As state and federal policymakers work to address climate change through climate investments that reduce greenhouse gas (GHG) emissions and build resilience—for instance, clean transportation, solar panels, urban greening, transit-oriented housing development—it is critical that investments are geared to support the communities that have been historically marginalized and left behind. California has piloted its own climate funding initiative–the California Climate Investments (CCI)--with an intentional emphasis on equity for the past 10 years. With nearly $10 billion of projects implemented through CCI as of November 2022, we sought to answer the following questions:

  • Where have CCI funding dollars gone, and who did they serve?

  • Has CCI centered marginalized communities— particularly low-income communities and communities of color—in its goals, processes, and outcomes?

  • What are strengths of the initiative that should be replicated and scaled? And what are shortcomings that should be addressed and avoided in the future?


  • The majority of implemented CCI dollars (73% of the $9.2 billion implemented as of November 2022) are landing in and providing some benefit to Priority Populations—highly pollution-burdened, low-income communities, and low-income households—by being located within these places and meeting the State’s “benefits” checklist.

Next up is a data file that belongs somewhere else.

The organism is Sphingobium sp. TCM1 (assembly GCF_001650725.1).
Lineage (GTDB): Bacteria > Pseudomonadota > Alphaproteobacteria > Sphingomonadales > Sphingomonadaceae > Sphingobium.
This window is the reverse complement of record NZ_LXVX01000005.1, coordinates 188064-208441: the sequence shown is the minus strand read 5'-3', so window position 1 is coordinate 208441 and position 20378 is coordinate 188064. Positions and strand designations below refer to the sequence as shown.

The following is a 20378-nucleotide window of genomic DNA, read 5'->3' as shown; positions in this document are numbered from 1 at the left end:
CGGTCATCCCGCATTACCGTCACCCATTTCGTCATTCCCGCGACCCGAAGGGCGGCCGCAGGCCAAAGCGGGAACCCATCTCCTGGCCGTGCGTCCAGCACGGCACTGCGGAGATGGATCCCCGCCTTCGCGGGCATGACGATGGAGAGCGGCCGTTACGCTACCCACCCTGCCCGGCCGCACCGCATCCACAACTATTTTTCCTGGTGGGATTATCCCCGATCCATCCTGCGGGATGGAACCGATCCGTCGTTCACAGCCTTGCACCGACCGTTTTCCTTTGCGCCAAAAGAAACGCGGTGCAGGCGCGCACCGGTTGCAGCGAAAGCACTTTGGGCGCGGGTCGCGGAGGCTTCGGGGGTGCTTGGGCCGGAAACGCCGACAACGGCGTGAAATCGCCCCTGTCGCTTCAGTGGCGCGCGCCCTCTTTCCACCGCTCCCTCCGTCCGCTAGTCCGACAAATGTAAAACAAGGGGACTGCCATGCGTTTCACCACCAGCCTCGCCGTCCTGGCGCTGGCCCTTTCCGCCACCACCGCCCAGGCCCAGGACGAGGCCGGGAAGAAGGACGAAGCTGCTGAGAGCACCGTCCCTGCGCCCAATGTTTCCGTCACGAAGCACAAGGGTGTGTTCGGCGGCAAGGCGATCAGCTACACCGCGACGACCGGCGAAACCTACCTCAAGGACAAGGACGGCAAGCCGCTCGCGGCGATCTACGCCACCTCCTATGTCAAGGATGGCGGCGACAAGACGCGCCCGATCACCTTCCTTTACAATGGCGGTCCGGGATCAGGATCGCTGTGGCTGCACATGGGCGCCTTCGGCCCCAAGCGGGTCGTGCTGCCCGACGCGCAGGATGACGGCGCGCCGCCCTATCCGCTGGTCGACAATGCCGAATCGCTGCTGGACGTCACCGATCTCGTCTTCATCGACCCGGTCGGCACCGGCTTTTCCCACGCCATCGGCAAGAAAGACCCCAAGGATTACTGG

• Many interviewed statewide environmental advocates and leaders were not aware of the suite of programs supported by CCI. At the local level, many interviewed members of community-based organizations and environmental advocacy groups were not aware of CCI-funded projects landing in their communities.

  • The “felt impact” of investments—the visibility and perceived usefulness and impact of investments to local people—appears strongest when projects are community-driven and well-coordinated (e.g., programs such as Transformative Climate Communities, Community Solar, and Affordable Housing and Sustainable Communities).

  • The ecosystem for climate justice in California—advocacy groups, alliances and coalitions, policy research groups, values-aligned funders, and more in support of community-based, power-building organizing institutions —has made the design and outcomes of climate investments more equitable over time by continuously advocating for funding from the state, monitoring programs’ design and outcomes, pushing for improvements, helping to steer resources towards communities with the greatest needs, and implementing projects in alignment with community-based vision.

Implications for Policy and Practice

As funding for climate investments are made available at the federal level and in other states, public agencies (and philanthropic funders, where appropriate) should focus on: 1) supporting community-driven projects 2) making investment outcomes known and visible and 3) funding local power-building organizations and those in local environmental justice ecosystems to ensure sustained capacity. Additional recommendations can be found in the report.